Teachers and learners should be given more support where dyscalculia is concerned, it has been claimed.
An article published in the journal Science called for specialised teaching and software for students to be made more widely available.
Professor Brian Butterworth of University College London co-authored the report and said: "There are only cursory references to the disorder on the Department of Education website - no indications are offered for help either for learners, teachers or parents.
"It's as if the government does not want to acknowledge its existence."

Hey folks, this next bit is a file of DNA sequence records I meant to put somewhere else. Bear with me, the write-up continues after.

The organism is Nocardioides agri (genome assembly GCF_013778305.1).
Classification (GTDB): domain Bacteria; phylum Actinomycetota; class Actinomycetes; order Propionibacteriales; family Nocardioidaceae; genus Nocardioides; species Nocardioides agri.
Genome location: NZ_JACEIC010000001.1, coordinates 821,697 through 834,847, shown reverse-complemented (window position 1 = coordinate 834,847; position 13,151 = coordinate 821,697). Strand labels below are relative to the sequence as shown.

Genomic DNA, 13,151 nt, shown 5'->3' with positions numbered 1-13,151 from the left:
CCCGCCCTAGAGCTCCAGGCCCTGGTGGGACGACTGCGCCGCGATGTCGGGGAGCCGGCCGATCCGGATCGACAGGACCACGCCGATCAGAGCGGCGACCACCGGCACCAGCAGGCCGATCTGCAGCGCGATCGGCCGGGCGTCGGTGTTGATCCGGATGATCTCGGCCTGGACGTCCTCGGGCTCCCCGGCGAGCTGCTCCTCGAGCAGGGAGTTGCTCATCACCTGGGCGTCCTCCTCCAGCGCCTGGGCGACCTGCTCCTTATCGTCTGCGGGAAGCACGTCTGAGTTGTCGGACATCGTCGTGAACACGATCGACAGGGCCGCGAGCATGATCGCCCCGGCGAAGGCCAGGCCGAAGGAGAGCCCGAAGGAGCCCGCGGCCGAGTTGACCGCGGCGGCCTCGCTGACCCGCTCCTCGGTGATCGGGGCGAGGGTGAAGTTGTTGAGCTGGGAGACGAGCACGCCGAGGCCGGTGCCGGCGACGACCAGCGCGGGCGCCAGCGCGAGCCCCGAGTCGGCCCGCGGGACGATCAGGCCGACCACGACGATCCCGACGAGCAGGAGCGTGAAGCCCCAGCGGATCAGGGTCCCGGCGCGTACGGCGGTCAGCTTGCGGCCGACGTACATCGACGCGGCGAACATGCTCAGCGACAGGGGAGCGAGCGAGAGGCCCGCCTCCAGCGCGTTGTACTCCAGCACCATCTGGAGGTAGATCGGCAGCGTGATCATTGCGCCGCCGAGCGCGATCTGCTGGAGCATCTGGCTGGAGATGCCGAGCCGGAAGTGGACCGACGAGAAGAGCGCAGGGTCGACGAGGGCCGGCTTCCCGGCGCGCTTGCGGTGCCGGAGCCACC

Dyscalculia is considered the mathematical equivalent of dyslexia and is thought to affect an estimated seven per cent of pupils.
In related news, the Economic and Social Research Council earlier this month called for a greater awareness of the specific language impairment disorder, which causes speech and vocabulary difficulties and affects between three and six per cent of youngsters.
Posted by Katy Kearns